Anyone who has attended a WPT final table that was scheduled to be televised probably will be familiar with everything I’m sharing here. That is to say, it isn’t as though anything I noticed as someone there reporting on the event is that different from what anyone else in attendance gets to see, too.
In fact, for poker fans who happen to be where a WPT televised final table is taking place, I recommend checking it out. The entire day I was thinking of a good friend of mine who loves to watch poker on TV -- still (!) -- and who is always asking me about players he sees. I realized how much of a kick he’d get out of seeing one of these shows being created.
I knew before that Mike Sexton and Vince Van Patten were present at these final tables, but I hadn’t necessarily realized how they actually are commentating quite a bit as the hands go by. I know they’ll go back and do more in post-production, but I hadn’t necessarily appreciated from watching the WPT on television that some or even most of what we hear from those two comes during the actual playing of the final table.
Meanwhile, Lynn Gilmartin is now doing the anchoring for the WPT shows, and she, too, was shooting a lot of her segments as the final table was being played.
I’ve known Lynn for a while now thanks to her long association with PokerNews and PokerStars, and so am well familiar with how great she is in front of the camera. In fact, I’ve joined her a few times for brief vids from the LAPT -- here’s one from last year -- on which the contrast between our relative levels of ease only further underscores her skills.
Watching both reminded me of sitting in the press box at the WSOP while Kara Scott would shoot segments and marveling at how cool they all are, often able to move through the segments in one take and sound great doing it.
As someone who has spent a lot of time standing in front of classrooms full of students, I’m not necessarily shy about talking to groups. But the challenges faced and conquered by these folks whose jobs put them in front of the camera still impresses me, and I can’t imagine how much work it would take to get to the point they seem to be.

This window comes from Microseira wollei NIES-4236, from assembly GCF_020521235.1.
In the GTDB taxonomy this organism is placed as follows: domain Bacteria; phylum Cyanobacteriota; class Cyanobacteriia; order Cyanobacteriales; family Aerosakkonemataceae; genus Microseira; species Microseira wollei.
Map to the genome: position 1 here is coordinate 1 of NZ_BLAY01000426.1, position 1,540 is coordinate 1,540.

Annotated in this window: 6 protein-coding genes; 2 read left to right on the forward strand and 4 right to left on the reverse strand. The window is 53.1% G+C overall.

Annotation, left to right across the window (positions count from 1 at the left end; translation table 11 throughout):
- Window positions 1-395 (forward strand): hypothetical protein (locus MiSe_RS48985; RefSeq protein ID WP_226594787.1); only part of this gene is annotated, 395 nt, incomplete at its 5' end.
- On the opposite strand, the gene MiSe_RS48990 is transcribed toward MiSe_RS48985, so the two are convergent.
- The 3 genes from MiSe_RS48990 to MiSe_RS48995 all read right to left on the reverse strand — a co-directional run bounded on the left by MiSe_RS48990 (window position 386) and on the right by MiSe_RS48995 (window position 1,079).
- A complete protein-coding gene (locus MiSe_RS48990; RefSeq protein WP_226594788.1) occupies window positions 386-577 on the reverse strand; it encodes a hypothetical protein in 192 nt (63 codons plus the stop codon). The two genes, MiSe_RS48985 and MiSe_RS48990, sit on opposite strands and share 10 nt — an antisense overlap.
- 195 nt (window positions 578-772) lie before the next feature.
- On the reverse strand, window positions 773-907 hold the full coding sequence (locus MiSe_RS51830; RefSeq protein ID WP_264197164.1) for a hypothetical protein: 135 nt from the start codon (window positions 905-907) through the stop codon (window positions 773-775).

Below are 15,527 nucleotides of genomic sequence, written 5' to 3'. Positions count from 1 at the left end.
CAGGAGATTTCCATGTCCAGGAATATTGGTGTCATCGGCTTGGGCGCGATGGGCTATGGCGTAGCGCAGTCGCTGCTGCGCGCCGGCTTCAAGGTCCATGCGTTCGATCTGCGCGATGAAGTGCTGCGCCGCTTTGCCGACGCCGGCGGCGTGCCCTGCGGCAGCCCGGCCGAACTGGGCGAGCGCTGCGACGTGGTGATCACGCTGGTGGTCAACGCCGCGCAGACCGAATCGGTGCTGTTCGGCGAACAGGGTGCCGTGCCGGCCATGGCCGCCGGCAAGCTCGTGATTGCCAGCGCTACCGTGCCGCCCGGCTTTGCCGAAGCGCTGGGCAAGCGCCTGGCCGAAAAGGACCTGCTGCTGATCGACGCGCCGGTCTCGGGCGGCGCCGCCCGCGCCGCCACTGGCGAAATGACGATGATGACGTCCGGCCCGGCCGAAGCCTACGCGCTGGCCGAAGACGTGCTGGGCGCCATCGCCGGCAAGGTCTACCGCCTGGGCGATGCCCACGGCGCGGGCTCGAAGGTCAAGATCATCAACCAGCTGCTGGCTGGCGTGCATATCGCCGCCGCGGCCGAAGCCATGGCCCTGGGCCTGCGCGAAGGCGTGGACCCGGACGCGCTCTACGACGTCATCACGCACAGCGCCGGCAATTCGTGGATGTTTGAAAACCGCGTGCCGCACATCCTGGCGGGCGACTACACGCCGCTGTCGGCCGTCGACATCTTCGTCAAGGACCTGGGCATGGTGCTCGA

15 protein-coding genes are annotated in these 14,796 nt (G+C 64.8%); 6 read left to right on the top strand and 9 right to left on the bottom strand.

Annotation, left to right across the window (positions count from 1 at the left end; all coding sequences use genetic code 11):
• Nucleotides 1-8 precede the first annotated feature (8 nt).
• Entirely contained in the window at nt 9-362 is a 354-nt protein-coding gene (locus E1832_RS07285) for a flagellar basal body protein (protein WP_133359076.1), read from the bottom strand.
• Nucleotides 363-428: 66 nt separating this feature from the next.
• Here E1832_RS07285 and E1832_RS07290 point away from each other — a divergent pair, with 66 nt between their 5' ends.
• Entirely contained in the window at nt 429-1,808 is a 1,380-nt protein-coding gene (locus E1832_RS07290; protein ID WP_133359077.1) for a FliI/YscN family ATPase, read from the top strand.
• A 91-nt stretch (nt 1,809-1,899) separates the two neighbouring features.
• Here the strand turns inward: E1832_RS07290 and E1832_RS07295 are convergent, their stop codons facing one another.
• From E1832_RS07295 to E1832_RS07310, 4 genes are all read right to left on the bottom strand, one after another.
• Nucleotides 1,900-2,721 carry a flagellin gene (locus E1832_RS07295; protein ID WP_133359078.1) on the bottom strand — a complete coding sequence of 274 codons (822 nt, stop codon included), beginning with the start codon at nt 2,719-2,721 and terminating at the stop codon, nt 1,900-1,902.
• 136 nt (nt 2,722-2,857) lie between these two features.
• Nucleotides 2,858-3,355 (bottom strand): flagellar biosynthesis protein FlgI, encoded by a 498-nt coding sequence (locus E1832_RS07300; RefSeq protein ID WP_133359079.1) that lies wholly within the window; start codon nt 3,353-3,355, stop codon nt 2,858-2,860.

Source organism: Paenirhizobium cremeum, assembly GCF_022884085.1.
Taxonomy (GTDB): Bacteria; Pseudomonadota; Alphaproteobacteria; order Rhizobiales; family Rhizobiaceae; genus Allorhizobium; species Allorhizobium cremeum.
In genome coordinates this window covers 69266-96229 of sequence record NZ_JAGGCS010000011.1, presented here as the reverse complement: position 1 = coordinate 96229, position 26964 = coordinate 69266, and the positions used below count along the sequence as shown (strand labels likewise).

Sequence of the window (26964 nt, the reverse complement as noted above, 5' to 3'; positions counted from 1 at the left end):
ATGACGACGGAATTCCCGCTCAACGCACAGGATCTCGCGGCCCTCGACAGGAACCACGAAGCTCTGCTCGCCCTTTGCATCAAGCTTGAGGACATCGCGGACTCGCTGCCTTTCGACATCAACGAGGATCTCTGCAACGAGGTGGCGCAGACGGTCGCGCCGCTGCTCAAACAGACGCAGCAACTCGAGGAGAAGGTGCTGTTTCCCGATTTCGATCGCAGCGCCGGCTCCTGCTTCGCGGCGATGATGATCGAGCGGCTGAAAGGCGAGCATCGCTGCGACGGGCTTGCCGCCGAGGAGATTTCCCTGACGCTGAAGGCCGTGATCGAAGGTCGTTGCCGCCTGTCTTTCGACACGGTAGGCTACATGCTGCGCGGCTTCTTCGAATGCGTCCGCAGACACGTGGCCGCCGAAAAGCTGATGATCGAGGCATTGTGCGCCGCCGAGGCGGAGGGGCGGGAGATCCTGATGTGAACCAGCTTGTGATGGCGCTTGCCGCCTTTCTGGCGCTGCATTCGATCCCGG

The play moved rather quickly without a lot of delays for setting up for certain shots or for other production-related reasons. I suppose that defied my expectations a little, too, after having worked a lot of events on other tours where there would be frequent stoppages of play related to the broadcasts being shot or streamed. By contrast, they kept things moving pretty quickly throughout yesterday, no doubt in part because of a desire not to keep the extensive crew working longer than necessary.
All of it kind of took me back to the days of being a big “poker fan” -- i.e., a decade ago when I was right there with everyone else discovering the WPT on television for the first time and becoming instantly fascinated with the show, the game, and the people who were part of it.
I know the WPT doesn’t quite occupy the central place in poker’s subculture today as it did back then. But it is still an important part of the overall scene and I think still brings a lot that’s good for the game as a whole when it comes to promoting the game to a wider audience. And they continue to put on a good show that ultimately seems more than anything to underscore that sense that poker really can be a fun time.